Intriguingly, the Z400 – which RGN tested on the show floor – measures in at an exact 17.4″ seat width, which is precisely the seat width that Boeing said it would be able to offer customers selecting 10-abreast 777X configurations.


https://runwaygirlnetwork.com/2017/04/0 ... aix-day-1/

Image
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Re: Boeing 777X - Updated Information And Developments

Mon Apr 03, 2017 8:39 am

KarelXWB wrote:
Zodiac has unveiled its 777X economy seats.

Due to the wider cabin, seats are now 17.4" instead of 17" on the current 777.

Moreover, revealed Funk, “We’re proud to be the coach class launch customer for the 777X. We are selected and we’ve attended the IPCM [illustrated parts catalogue meeting]; we’re the first out of the gate. So we’re unveiling the seat here, it’s called the Z400. It’s lightweight [and offers] improved living space. Lightweight to the point where it is 10kgs per pax without the IFE equipment. That’s all provisions. Nobody will touch that seat.”

Intriguingly, the Z400 – which RGN tested on the show floor – measures in at an exact 17.4″ seat width, which is precisely the seat width that Boeing said it would be able to offer customers selecting 10-abreast 777X configurations.


https://runwaygirlnetwork.com/2017/04/0 ... aix-day-1/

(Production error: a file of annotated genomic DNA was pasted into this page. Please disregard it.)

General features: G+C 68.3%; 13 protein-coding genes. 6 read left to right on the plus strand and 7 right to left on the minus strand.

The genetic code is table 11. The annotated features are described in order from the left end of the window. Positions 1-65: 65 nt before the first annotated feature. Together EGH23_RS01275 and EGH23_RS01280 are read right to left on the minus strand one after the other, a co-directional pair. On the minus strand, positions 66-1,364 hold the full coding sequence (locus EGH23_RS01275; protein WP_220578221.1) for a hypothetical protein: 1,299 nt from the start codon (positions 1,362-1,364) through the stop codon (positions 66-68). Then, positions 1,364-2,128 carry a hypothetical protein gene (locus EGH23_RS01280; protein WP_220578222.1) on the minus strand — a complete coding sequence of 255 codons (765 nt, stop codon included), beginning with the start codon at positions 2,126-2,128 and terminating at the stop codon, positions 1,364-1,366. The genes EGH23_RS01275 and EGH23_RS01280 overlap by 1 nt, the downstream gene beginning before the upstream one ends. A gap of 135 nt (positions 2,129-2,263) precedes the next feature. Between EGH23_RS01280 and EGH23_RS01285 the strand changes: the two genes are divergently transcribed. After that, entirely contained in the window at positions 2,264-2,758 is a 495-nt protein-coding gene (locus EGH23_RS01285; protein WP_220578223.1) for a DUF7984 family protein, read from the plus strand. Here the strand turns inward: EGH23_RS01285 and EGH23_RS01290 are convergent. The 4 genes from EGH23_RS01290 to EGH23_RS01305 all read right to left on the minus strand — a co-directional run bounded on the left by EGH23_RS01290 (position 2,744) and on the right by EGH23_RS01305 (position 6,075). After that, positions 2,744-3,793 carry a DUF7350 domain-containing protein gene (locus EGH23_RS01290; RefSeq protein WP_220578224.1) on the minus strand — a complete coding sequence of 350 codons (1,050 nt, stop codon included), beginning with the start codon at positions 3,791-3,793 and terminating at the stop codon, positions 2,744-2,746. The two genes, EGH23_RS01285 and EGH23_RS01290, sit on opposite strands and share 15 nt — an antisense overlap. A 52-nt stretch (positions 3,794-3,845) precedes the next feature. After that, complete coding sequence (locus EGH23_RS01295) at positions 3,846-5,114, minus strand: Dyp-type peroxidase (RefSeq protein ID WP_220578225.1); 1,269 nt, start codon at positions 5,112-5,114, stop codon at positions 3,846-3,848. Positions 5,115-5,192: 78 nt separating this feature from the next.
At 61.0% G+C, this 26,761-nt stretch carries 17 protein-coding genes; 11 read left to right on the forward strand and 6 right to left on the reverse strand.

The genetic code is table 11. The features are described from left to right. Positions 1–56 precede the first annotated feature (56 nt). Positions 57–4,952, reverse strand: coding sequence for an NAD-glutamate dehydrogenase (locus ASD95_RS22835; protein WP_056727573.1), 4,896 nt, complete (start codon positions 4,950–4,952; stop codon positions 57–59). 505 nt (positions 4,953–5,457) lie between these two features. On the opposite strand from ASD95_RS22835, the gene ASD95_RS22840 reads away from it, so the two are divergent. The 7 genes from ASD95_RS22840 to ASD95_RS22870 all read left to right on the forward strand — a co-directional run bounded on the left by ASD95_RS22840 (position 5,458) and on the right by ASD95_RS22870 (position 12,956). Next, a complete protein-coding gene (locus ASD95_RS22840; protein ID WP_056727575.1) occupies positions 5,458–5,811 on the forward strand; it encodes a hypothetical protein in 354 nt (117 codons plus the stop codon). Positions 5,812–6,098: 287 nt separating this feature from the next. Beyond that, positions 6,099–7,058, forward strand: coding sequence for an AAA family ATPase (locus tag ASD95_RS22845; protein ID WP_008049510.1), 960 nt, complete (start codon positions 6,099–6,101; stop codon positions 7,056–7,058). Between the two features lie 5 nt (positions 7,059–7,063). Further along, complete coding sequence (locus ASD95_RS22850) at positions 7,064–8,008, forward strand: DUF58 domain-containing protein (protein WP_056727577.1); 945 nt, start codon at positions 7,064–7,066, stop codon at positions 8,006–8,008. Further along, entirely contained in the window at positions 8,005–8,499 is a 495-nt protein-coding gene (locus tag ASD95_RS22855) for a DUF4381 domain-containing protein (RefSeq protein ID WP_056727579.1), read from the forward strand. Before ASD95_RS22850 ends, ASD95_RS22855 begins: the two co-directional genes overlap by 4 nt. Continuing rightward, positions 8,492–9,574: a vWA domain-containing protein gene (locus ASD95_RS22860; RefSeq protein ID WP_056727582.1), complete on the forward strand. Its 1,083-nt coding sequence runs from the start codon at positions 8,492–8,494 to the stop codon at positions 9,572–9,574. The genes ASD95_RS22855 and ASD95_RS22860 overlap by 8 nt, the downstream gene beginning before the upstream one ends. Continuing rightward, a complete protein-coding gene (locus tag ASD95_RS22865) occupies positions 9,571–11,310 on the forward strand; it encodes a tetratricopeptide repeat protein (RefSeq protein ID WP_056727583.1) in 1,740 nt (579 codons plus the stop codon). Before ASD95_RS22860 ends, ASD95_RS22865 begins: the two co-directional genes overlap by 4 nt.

Image


Wait a min - someone promised 18 inch seats in 777-9X!
 
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Re: Boeing 777X - Updated Information And Developments

Mon Apr 03, 2017 8:47 am

anrec80 wrote:
Wait a min - someone promised 18 inch seats in 777-9X!


Not really. All Boeing said was "it could be done" but never promised to make it default. It would require smaller aisles and/or smaller arm rests.
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Re: Boeing 777X - Updated Information And Developments

Mon Apr 03, 2017 8:56 am

KarelXWB wrote:
Zodiac has unveiled its 777X economy seats.

Due to the wider cabin, seats are now 17.4" instead of 17" on the current 777.

Moreover, revealed Funk, “We’re proud to be the coach class launch customer for the 777X. We are selected and we’ve attended the IPCM [illustrated parts catalogue meeting]; we’re the first out of the gate. So we’re unveiling the seat here, it’s called the Z400. It’s lightweight [and offers] improved living space. Lightweight to the point where it is 10kgs per pax without the IFE equipment. That’s all provisions. Nobody will touch that seat.”